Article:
We have been incredibly successful in the international arena in what are seen as upper class sports and this is often sweepingly put down the fact that the people in the sports are posh and rich. It is true that there may be some individuals playing a particular sport who have plenty of dosh stashed in Coutts Bank but the sports themselves rarely have access to that money. A sport that some call our national game, association football, a sport for the masses, has developed huge differences between those who can access the premiership riches and its grassroots participants. Yet football is perceived as being OK to like because it is ‘for’ the lower social classes. We should look at the sports in which we have been successful and not just dismiss their success as being down to money and privilege. I suspect some of those ever-so successful Olympic sports, such as rowing, sailing and equestrianism in particular, are successful, at least in part, because of their approach to training, competitions and military precision to planning and not as a result of the competitors being from upper class backgrounds; many aren’t. In turn, I am sure that much can be learned by the so called higher class sports from the equally successful sports of boxing and martial arts who have huge experience at taking young people who are experiencing difficulties in their life and bringing them great success.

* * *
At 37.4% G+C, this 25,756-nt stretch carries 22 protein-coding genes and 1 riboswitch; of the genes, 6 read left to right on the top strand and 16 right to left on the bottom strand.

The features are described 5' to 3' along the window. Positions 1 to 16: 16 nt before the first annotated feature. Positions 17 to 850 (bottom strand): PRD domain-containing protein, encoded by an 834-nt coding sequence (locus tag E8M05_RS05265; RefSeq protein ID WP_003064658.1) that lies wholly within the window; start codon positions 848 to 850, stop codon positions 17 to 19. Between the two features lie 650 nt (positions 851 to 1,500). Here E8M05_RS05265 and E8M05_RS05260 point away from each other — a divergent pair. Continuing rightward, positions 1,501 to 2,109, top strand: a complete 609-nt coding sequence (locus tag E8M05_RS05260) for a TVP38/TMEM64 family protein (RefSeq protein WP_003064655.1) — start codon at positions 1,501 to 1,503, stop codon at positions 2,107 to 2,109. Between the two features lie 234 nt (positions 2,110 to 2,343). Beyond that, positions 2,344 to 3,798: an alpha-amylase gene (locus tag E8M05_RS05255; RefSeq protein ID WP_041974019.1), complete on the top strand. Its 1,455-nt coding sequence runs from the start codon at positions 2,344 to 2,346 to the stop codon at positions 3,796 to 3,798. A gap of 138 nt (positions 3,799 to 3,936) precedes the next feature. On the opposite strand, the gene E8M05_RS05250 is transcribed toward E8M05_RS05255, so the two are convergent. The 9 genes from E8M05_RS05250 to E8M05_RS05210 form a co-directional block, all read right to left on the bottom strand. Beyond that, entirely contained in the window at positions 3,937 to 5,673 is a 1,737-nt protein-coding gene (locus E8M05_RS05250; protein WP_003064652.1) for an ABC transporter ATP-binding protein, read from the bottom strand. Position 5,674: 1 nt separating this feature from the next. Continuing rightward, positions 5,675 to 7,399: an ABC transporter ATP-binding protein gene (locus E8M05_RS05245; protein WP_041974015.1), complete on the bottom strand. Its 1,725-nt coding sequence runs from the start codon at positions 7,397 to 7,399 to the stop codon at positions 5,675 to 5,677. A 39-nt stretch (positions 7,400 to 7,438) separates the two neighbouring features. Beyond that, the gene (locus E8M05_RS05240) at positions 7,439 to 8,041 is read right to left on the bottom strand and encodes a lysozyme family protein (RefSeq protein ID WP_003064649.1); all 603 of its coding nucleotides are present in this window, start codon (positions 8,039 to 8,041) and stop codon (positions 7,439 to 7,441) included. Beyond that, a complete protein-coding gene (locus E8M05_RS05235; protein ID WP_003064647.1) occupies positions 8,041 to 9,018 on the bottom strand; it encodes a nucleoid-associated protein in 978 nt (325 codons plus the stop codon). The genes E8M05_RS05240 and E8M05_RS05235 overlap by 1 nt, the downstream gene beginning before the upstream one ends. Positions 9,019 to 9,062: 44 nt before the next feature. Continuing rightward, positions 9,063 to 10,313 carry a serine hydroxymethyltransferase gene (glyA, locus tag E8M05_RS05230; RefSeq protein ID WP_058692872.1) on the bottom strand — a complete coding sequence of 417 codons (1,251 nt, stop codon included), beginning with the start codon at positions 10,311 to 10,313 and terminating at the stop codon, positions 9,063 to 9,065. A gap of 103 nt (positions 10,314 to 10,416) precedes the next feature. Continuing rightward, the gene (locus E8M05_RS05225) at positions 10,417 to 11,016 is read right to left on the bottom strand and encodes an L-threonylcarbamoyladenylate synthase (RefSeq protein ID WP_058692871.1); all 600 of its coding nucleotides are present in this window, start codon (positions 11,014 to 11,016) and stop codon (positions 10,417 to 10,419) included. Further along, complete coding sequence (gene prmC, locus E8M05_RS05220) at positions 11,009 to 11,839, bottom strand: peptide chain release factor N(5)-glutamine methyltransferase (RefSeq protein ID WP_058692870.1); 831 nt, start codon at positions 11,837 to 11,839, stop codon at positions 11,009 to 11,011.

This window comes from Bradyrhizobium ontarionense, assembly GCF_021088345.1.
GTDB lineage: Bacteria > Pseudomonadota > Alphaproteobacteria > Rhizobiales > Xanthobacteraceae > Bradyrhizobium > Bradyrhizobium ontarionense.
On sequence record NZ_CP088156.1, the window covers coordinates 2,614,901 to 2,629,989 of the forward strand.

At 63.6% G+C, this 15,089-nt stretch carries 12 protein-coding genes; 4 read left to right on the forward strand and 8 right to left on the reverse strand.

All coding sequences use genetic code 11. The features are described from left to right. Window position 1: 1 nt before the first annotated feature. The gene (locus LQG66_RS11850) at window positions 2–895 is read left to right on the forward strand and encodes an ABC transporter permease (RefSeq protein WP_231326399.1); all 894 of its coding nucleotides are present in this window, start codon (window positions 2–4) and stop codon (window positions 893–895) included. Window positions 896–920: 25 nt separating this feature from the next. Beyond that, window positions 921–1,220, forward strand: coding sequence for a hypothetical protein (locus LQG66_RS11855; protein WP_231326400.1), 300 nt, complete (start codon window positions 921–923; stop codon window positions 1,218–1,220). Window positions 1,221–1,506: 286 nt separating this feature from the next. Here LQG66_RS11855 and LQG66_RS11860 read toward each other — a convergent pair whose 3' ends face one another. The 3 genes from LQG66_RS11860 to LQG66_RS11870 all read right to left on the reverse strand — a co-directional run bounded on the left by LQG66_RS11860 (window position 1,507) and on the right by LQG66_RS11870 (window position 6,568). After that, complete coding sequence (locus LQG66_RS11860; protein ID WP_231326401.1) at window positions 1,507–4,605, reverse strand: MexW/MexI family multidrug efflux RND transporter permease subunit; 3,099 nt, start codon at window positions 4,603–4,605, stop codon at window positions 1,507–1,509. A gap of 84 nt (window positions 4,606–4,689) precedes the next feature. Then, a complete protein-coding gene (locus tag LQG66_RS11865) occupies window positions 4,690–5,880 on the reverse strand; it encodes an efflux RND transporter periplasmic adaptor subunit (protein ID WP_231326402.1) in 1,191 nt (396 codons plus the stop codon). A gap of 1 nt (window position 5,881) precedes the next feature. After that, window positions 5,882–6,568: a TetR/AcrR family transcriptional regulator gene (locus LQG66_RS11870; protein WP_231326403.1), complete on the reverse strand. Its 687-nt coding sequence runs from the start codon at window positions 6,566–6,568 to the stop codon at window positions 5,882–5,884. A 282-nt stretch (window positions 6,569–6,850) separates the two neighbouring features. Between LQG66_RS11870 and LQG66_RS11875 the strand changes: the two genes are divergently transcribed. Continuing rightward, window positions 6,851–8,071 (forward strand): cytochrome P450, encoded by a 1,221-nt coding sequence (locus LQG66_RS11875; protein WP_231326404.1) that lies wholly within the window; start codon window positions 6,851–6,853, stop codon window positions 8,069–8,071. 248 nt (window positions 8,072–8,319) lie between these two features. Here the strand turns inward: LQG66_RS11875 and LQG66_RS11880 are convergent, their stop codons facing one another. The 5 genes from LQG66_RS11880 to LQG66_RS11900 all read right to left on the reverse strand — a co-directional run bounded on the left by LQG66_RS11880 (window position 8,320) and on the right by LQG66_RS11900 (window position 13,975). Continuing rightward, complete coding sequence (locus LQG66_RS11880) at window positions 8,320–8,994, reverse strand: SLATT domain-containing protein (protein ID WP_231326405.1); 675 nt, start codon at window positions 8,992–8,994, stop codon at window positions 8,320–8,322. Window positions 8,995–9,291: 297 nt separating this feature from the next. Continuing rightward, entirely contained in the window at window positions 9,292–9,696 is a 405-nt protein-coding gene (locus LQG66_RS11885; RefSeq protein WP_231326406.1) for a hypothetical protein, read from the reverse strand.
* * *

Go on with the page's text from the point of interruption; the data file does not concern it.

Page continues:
So, where are my ramblings taking me? To this: rather than sweeping the issue of class under the table, we should acknowledge the advantages and things we can learn from each other and use them effectively. And we shouldn’t negatively pre-judge a sport or an individual taking part in a sport by social class. Remember, the Queen is a very well respected and committed pigeon fancier.


Kay Adkins is an executive board member of a county sport partnership, chair of a CSN and a member of the interim board of the National Skills Academy for Sport and Active Leisure. Kay is also managing director of KAM Ltd, which offers a range of support services in the sport and leisure industry working in volunteer/workforce development and facility development.

To find Tales from a Tub in previous issues please visit the Comment page.


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“Rather than sweeping the issue of class under the table, we should acknowledge the advantages and things we can learn from each other and use them effectively. And we shouldn’t negatively pre-judge a sport or an individual taking part in a sport by social class.”